Illustrators' Night--The Fabulous Patricia Storms

Saturday, January 17, 2015 10:59 AM | Lena Coakley

Minutes for the January 2015 CANSCAIP Meeting

CANSCAIP President, Bill Swan, began the evening with big news about Brenda Clark and Eric Walters.  They join CANSCAIPers Barbara Reid, Robert Munsch and Jean Little as members of the Order of Canada! Congratulations Brenda and Eric!

ANNOUNCEMENTS

Second Story is holding a contest for contemporary writing for young readers that reflects the modern experience of Canadian Aboriginal – First Nations, Métis, and Inuit – people. The jury will be particularly looking for stories with an urban setting.

Canadian writers who identify as Aboriginal are invited to submit their original, previously unpublished, manuscripts by March 31, 2015. The winner of the contest will be announced in April 2015 and will be offered a publishing contract from Second Story Press.  Further info.

Bill asked newcomers to introduce themselves. We met and welcomed Randy, who wants to get into children’s illustration; Linda, who writes and illustrates; and Cathy and Anita, who are both children’s illustrators.

NEW CREATIONS

Anne Dublin took the podium to tell us about Helen Drazek, who was born in the Warsaw Ghetto in Poland in 1941.  She and her parents were the only survivors of a large, close-knit family that was entirely annihilated during the Holocaust.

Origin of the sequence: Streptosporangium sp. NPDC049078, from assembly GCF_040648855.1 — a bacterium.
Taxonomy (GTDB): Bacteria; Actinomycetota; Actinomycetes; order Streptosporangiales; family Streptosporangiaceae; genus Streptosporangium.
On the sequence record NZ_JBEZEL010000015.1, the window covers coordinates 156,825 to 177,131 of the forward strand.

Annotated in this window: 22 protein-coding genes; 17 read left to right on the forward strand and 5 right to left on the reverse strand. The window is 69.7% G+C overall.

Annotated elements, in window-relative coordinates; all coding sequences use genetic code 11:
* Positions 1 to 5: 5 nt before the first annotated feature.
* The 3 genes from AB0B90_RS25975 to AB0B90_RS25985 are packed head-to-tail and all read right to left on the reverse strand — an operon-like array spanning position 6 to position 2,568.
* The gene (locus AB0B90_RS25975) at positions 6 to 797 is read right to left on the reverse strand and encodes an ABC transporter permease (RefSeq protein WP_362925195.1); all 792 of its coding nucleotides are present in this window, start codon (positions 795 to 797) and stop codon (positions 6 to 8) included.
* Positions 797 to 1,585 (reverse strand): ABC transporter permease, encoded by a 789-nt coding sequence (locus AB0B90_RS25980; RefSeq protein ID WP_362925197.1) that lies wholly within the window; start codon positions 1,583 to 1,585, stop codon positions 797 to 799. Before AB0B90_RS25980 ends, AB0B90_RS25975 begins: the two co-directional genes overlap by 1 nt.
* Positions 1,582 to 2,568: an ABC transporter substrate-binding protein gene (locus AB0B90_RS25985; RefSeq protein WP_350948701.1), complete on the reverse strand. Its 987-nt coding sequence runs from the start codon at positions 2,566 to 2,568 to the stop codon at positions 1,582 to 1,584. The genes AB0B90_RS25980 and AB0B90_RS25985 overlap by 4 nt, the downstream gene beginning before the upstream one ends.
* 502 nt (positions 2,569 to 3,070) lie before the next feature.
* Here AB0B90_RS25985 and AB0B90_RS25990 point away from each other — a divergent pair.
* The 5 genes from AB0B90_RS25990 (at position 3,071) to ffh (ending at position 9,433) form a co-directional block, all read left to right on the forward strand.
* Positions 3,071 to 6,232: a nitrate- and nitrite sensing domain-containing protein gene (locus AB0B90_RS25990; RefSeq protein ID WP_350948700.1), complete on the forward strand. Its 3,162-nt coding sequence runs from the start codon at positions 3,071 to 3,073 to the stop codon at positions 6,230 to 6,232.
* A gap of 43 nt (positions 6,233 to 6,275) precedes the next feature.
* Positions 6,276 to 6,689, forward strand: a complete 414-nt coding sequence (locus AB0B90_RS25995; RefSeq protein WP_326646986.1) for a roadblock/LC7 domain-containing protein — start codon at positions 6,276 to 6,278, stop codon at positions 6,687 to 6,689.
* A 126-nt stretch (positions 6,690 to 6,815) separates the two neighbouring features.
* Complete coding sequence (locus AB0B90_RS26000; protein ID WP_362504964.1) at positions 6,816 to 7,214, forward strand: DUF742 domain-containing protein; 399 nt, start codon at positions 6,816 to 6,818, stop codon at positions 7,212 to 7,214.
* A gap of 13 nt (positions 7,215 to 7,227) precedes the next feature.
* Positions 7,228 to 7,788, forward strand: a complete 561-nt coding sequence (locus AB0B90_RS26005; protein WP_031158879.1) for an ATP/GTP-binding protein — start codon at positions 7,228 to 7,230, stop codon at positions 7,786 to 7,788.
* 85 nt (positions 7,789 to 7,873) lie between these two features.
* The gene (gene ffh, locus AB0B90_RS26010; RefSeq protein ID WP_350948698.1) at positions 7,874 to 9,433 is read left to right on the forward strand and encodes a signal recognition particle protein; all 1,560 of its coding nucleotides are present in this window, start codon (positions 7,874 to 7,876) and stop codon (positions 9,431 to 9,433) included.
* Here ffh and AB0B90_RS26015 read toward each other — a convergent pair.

In Odyssey through Hell, Helen (with Anne as co-author) tells the harrowing story of her parents’ desperate attempts to survive in the ghetto, their narrow escape into hiding, and their ultimate journey to freedom in a new land.

PROGRAM

Our speaker for the evening was the lovely Patricia Storms, who began her talk by telling us about IBBY Canada’s Illustrator in Residence program, and later when on to talk about children’s book covers.

Patricia was very honored to be this year’s IBBY Canada Joanne Fitzgerald illustrator in residence.  This is only the second year of the program.  It is hosted by the public library, administered by IBBY Canada, and funded by the family of Joanne Fitzgerald.  Patricia found out about the program through CANSCAIP and the CCBC.  She is a great fan of Joanne Fitzgerald, the GG-winning illustrator of Plain Noodles, Dr. Kiss Says Yes, and Emily’s House. Patricia didn’t know if she was good enough to apply, but her friend, author Helaine Becker, said “Apply for everything! Make them decide if you are good enough!”  Patricia applied in 2013 and didn’t get it.  (Martha Newbigging did.) However, she was encouraged to apply again and got it the next year.  Martha turned out to be a great support.